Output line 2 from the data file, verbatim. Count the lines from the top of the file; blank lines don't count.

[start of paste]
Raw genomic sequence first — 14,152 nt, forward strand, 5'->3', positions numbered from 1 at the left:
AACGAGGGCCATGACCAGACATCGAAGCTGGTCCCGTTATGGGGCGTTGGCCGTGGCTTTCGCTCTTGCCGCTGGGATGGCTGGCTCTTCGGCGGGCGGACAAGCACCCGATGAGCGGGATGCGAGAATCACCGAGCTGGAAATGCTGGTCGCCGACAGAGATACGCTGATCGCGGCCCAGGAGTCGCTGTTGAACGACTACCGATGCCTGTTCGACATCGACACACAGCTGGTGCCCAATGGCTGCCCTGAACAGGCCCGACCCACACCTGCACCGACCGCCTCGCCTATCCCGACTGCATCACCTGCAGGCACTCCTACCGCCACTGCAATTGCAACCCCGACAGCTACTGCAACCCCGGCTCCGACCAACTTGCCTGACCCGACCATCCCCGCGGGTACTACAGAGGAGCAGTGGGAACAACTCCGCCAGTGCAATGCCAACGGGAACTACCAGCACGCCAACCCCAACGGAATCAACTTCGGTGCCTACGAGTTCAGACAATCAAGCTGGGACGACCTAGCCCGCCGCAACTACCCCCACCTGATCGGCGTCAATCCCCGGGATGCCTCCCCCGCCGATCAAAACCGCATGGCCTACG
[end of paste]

AACGAGGGCCATGACCAGACATCGAAGCTGGTCCCGTTATGGGGCGTTGGCCGTGGCTTTCGCTCTTGCCGCTGGGATGGCTGGCTCTTCGGCGGGCGGACAAGCACCCGATGAGCGGGATGCGAGAATCACCGAGCTGGAAATGCTGGTCGCCGACAGAGATACGCTGATCGCGGCCCAGGAGTCGCTGTTGAACGACTACCGATGCCTGTTCGACATCGACACACAGCTGGTGCCCAATGGCTGCCCTGAACAGGCCCGACCCACACCTGCACCGACCGCCTCGCCTATCCCGACTGCATCACCTGCAGGCACTCCTACCGCCACTGCAATTGCAACCCCGACAGCTACTGCAACCCCGGCTCCGACCAACTTGCCTGACCCGACCATCCCCGCGGGTACTACAGAGGAGCAGTGGGAACAACTCCGCCAGTGCAATGCCAACGGGAACTACCAGCACGCCAACCCCAACGGAATCAACTTCGGTGCCTACGAGTTCAGACAATCAAGCTGGGACGACCTAGCCCGCCGCAACTACCCCCACCTGATCGGCGTCAATCCCCGGGATGCCTCCCCCGCCGATCAAAACCGCATGGCCTACG